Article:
In response respondent made reference to s 196(12) of the Act which puts the period of prescription for civil proceedings or anything done by the Commissioner at eight months. It argued that s 193(12) deals with administrative proceedings whereby one makes representations to the Appellant before instituting civil proceedings in a court of law. It pointed out that the cause of action arose when Appellant’s Commissioner General made his final decision on 26 October 2021. Respondent argued that s 193(12) ought to be interpreted within the provision of s 196 and the principle generalia specialibus non derogant applies, that is to say, for the purpose of interpretation of two sections in apparent conflict, the provisions of a general section must yield to those of a specific meaning. It argued that since s 196 specifically refers to civil proceedings it prevails. Respondent referred to Bon Espoir (Pvt) Ltd v Hearing Chabata & Ors SC45/03 in support of that submission. Respondent pointed out that s 193(12) is not peremptory as evidenced by the use of the word “may” whereas in s 196(2) the word “shall” is used. Also that as stated in Air Duct Fabricators (Pvt) Ltd v A.M.Machado and Sons (Pvt) Ltd HH 54/16, “may” implies permissiveness, as in a discretion or a choice while “shall” is an imperative, a duty or obligation to take the prescribed course of action.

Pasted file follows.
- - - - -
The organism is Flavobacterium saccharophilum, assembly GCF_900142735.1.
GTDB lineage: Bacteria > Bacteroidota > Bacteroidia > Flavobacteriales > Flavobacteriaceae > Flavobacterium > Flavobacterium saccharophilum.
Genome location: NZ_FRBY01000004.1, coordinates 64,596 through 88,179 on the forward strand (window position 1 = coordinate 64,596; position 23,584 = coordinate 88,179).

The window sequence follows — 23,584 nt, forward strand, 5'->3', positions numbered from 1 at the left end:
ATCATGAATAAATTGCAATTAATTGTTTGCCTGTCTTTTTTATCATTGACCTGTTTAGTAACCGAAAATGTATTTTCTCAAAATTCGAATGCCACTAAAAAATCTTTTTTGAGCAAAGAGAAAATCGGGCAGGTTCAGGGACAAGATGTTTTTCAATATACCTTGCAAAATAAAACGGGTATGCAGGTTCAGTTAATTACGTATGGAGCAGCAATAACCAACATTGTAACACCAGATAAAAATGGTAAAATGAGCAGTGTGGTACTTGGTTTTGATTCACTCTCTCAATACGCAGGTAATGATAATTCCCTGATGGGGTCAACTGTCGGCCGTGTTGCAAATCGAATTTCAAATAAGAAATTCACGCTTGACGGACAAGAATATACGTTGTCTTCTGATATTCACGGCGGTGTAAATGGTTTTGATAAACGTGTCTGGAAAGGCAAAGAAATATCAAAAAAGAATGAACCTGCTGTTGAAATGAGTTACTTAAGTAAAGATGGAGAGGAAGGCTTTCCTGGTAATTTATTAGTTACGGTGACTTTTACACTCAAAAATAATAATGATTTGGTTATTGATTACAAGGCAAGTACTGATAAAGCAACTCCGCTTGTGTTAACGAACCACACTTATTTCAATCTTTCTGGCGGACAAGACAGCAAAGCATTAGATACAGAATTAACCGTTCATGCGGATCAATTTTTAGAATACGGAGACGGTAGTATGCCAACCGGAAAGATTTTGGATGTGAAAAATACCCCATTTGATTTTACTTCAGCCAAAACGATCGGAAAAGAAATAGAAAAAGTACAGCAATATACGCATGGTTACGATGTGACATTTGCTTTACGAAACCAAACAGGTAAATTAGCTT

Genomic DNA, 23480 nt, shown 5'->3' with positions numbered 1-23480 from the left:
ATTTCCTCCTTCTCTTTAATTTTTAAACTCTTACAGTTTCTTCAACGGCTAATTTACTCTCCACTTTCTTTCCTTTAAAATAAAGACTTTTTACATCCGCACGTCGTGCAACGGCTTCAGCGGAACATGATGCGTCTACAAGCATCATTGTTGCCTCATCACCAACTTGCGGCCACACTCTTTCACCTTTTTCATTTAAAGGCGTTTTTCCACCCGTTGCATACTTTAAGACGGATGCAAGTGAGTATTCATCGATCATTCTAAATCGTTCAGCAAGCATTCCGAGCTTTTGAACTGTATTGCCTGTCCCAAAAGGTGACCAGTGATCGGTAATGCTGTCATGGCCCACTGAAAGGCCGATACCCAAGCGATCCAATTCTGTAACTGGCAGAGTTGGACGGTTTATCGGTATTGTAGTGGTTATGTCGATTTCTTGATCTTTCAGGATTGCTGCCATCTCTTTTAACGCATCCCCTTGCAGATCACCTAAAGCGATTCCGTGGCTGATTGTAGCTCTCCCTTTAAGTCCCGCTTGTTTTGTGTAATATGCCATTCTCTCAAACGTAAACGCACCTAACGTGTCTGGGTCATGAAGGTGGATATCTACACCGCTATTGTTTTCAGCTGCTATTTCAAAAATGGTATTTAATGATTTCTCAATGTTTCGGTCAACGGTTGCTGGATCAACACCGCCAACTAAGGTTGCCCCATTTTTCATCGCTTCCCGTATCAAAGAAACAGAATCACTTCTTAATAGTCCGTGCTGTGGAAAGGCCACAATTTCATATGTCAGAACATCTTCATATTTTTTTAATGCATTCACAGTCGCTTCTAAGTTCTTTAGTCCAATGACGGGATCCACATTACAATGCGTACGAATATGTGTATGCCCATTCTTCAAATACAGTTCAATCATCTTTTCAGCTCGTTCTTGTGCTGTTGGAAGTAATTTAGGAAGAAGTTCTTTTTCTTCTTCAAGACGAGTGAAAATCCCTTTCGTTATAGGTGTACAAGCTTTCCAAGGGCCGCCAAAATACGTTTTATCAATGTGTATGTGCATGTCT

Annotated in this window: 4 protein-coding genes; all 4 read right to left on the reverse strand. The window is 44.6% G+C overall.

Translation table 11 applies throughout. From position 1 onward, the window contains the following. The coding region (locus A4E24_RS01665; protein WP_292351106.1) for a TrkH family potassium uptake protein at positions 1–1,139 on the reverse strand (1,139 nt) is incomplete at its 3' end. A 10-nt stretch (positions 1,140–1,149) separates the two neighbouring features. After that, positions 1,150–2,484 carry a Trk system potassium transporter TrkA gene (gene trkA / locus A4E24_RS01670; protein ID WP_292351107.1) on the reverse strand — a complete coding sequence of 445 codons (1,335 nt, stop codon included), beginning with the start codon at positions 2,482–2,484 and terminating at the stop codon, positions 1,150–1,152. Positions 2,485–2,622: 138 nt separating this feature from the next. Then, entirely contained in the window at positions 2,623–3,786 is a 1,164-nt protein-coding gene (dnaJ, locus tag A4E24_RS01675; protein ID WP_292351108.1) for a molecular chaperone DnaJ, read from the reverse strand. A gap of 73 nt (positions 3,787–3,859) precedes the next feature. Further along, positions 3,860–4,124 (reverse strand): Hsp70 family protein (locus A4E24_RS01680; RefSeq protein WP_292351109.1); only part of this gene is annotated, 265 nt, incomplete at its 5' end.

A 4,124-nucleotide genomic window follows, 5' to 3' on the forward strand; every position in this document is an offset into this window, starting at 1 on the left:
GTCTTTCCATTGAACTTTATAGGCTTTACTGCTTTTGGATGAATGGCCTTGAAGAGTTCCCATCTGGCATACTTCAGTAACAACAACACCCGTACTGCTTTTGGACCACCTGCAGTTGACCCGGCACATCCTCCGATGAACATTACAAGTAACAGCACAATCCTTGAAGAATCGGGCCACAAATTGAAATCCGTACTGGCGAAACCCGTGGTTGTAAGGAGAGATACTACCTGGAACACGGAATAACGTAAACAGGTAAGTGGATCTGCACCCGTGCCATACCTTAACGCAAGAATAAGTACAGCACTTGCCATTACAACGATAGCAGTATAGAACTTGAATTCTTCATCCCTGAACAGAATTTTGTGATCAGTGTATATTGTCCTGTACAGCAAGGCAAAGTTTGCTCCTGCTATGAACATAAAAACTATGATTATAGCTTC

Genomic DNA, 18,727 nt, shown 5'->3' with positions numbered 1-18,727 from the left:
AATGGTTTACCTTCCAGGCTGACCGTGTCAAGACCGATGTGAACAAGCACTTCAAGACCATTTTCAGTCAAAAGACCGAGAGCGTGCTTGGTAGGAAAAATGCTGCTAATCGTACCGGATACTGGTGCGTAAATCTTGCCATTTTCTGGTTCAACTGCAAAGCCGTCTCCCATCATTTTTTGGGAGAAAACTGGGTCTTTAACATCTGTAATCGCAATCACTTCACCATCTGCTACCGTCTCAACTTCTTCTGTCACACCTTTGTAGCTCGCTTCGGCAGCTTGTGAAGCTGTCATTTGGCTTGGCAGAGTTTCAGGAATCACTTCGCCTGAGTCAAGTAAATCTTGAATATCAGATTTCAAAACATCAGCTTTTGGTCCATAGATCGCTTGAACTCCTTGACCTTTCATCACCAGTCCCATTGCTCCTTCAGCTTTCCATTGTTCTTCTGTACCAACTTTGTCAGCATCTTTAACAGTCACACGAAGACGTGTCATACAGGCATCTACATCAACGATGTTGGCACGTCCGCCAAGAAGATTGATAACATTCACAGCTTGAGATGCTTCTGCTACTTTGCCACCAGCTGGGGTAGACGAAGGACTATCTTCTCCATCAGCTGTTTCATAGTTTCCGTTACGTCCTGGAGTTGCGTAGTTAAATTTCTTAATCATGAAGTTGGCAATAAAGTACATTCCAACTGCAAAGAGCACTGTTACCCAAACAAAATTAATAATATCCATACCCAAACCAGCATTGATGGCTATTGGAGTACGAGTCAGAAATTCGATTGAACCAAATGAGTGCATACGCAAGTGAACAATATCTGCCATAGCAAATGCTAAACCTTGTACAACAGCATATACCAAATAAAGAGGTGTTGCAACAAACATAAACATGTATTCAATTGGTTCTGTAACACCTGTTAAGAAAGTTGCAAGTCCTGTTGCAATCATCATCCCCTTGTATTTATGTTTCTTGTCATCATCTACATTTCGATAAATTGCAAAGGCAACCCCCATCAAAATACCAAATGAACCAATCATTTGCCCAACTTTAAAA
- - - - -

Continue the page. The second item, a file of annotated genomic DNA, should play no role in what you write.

Respondent argued that the notice to institute civil proceedings issued through a letter dated 4 September 2021 is valid as the State Liabilities Act [Chapter 8:15] is silent as to the format of the grounds of the notice. It referred to s 6(3) of the State Liabilities Act [Chapter 8:15] which authorizes the court to condone non-compliance where there is substantial compliance or where the non-compliance will not unduly prejudice the defendant. Respondent further argued that it is the owner of the truck in question and appellant has not challenged that position. Further, that it cannot be held liable in terms of the Act as it has neither committed an offence nor authorized its vehicle to be illegally used. It referred to the case of Chamu Ndaza v Zimbabwe Revenue Authority HH 79/2004 in which it was stated that ss 187 and 188 of the Act do not create a strict liability offence and that it must be established that there was intention or culpa on the part of the owner for liability to attach. Respondent prayed for the unconditional release of its truck.